Evolution 3.0: The New ML210G-10 One-Ups the AG150

Evolution 3.0: The New ML210G-10 One-Ups the Venerable AG150

Evolution 3.0: The New ML210G-10 One-Ups the Venerable AG150

Evolution 3.0: The New ML210G-10 One-Ups the Venerable AG150

While Moore’s Law has guided projections for processing speed over the last few decades, expectations for exponential growth might be a little light according to futurist Ray Kurzweil who wrote in 2001 that, “We won’t experience 100 years of progress in the 21st century — it will be more like 20,000 years of progress (at today’s rate).” Of course his “Law of Accelerating Returns” refers to evolutionary systems in general.

In Q1 2012 Logic Supply introduced the AG150 as a fanless workhorse that was to become the company’s best selling system and, in its own right, iconic. Initially this system was engineered around Intel’s fabled Marshalltown motherboard. Known for its slim skyline, the Marshaltown was also known for an early end to its lifecycle, see The End of an Era. Logic Supply quickly went to work to keep the popular AG150 alive. The long term result was a line of succession that continues to this day, with AG150 users consistently impressed with the performance of these powerful but compact systems.

“Ordering these machines has always been a breeze,” says Josh Wood, Network Engineer at Steel Dynamics, “We depend on these systems for a variety of vital tasks. We haven’t had a single failure or flaky operation.”

Far ahead of the planned EOL for the AG150 (Q1 ‘17) the latest successor has been brought to life using Mitac’s PD10BI motherboard. But due to Logic Supply’s focus on innovation, evolution continues; the new puppy is comparable only by the I/O set and the thin skyline.

Logic Supply’s latest system, dubbed the ML210G-10, combines a hardened industrial enclosure with powerful Intel Bay Trail processing to achieve a size to performance ratio virtually unmatched in the industry.

“Embedded engineers and project managers are implementing our systems in an incredibly versatile array of applications,” said Logic Supply Product Manager JP Ishaq. “The ML210G-10 can be configured as a server-connected thin client–requiring no onboard storage, or equipped with up to a 1TB mSATA SSD for standalone operation.”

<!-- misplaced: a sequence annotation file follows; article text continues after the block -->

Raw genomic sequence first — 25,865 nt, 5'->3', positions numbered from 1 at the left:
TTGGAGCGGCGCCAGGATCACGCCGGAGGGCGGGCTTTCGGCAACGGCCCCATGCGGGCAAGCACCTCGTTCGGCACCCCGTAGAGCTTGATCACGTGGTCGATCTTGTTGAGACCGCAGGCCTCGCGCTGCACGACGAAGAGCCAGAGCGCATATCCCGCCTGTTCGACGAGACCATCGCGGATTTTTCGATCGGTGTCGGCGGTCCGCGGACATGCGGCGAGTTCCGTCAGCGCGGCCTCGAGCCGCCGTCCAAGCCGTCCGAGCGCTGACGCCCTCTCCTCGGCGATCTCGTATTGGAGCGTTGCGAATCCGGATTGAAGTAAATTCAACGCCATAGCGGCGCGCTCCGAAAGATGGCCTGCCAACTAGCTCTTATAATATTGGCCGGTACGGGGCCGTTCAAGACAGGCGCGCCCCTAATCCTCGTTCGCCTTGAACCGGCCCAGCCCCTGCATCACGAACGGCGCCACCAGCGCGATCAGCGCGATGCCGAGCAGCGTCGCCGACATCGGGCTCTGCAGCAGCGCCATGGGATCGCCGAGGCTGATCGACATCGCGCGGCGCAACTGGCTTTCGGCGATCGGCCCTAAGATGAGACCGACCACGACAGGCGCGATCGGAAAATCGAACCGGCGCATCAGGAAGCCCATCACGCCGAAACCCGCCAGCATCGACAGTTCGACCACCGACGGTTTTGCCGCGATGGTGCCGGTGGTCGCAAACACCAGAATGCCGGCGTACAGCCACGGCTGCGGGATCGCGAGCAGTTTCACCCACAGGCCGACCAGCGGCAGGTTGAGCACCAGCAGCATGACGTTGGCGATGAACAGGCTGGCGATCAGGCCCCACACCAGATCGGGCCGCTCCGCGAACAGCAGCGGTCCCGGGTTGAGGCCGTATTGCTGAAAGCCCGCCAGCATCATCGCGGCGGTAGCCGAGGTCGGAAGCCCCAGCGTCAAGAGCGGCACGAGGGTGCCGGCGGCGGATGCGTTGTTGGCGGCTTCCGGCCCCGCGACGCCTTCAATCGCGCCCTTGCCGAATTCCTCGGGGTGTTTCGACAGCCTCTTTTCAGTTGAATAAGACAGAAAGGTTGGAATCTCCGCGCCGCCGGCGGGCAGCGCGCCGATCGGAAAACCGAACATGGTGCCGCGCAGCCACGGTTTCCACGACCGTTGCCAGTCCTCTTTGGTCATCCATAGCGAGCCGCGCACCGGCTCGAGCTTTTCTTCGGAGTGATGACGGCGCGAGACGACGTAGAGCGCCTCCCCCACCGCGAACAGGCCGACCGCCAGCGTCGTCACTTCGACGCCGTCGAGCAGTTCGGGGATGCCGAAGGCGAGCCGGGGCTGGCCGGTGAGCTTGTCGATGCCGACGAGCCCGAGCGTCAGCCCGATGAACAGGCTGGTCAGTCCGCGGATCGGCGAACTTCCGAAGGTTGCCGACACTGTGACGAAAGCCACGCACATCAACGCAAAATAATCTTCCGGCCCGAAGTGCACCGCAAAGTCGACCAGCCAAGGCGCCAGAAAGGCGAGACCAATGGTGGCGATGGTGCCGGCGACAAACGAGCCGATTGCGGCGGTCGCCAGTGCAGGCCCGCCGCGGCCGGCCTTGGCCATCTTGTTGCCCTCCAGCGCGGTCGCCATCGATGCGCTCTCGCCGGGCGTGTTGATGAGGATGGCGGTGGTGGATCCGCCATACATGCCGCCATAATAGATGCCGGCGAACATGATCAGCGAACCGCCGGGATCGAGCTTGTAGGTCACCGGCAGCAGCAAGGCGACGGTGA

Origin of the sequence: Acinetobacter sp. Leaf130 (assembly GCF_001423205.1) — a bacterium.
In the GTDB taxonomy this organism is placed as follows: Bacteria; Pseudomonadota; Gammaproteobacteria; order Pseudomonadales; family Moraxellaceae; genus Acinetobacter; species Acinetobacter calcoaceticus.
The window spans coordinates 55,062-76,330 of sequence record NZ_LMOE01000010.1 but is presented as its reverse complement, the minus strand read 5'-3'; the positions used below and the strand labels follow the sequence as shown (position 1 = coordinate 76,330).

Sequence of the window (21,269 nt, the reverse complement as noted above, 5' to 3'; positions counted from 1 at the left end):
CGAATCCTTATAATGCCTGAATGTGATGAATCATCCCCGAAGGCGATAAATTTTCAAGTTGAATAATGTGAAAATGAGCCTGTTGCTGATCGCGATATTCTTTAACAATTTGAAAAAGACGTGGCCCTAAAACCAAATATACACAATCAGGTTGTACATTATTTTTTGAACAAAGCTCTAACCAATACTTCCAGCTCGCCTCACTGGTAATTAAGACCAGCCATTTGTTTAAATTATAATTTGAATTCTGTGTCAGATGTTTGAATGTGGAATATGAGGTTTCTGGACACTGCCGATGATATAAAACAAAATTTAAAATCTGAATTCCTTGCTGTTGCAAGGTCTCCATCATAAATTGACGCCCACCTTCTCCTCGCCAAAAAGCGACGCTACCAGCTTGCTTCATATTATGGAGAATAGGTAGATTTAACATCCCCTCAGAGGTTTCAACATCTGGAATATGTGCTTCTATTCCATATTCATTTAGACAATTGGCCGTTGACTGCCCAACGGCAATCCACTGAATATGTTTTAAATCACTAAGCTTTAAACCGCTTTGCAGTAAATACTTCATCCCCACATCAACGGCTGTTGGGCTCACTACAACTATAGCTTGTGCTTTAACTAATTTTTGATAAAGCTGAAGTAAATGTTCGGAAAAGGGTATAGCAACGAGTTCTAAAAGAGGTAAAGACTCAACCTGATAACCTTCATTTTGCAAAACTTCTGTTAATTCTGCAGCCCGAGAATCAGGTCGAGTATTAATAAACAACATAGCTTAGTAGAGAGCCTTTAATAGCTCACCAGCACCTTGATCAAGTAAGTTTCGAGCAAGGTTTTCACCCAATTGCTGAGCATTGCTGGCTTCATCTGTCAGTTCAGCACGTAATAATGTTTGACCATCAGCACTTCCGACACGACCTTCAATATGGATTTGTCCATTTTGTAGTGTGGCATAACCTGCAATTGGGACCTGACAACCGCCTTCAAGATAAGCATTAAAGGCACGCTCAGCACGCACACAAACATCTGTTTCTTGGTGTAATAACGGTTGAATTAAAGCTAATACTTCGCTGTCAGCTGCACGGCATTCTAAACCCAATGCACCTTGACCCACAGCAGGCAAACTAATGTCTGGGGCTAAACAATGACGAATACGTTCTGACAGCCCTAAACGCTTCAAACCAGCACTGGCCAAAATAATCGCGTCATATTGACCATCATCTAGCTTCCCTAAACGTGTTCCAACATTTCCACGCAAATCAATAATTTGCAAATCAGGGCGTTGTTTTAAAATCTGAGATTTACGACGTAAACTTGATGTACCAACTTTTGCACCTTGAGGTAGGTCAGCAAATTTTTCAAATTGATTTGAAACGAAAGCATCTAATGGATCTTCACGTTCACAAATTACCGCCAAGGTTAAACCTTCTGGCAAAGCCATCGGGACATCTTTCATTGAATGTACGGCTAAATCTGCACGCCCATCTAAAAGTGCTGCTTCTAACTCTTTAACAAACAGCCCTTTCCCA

Featuring an Intel Bay Trail Celeron J1900 processor capable of easily accommodating HD graphics and other processor-intensive applications, the ML210G-10 draws less than 20W of power, offering a highly energy-efficient alternative to traditional tower PCs and even other power-hungry thin client solutions.

Logic Supply ML210G-10 Front ViewThe ML210G-10 features support for Windows 7 and Windows 8 in both 32 and 64-bit flavors, as well as Linux Ubuntu 14.04 LTS 64-bit. The selection of included I/O was designed to accommodate the widest possible range of embedded systems and devices. Onboard connections include 4 USB ports (2 of which are High Current), 2 RS-232 COM ports, VGA, HDMI and LAN. The system supports up to 8GB of RAM and features an operating temperature range of 0°C~50°C.

“When we released our Intel Atom-based AG150 in early 2012 it quickly became one of our most popular systems because of its small size and versatile selection of industrial I/O. It was easy to integrate, simple to connect and filled a distinct hole in the IPC industry,” said Logic Supply Engineer Hans Brakeley. “The ML210G-10 takes everything that made the AG150 so appealing and adds Bay Trail processing and expanded OS support, all with a third of the power draw.”

So while it is understandable to associate phrases like “out with the old-in with the new” as technologies evolve, the AG150 isn’t going anywhere just because there’s a hot new model in town. However if progress in technology follows other evolutionary systems, we expect to see the ML210G-10 move quickly to the head of the herd as the new go-to fanless industrial computer. We’re launching this platform with a certain sense of pride and accomplishment. We’re ahead of the game with the ML210G-10, but since innovation is in our blood and we’re already looking to the future, we’ll be keeping tabs on migration patterns.

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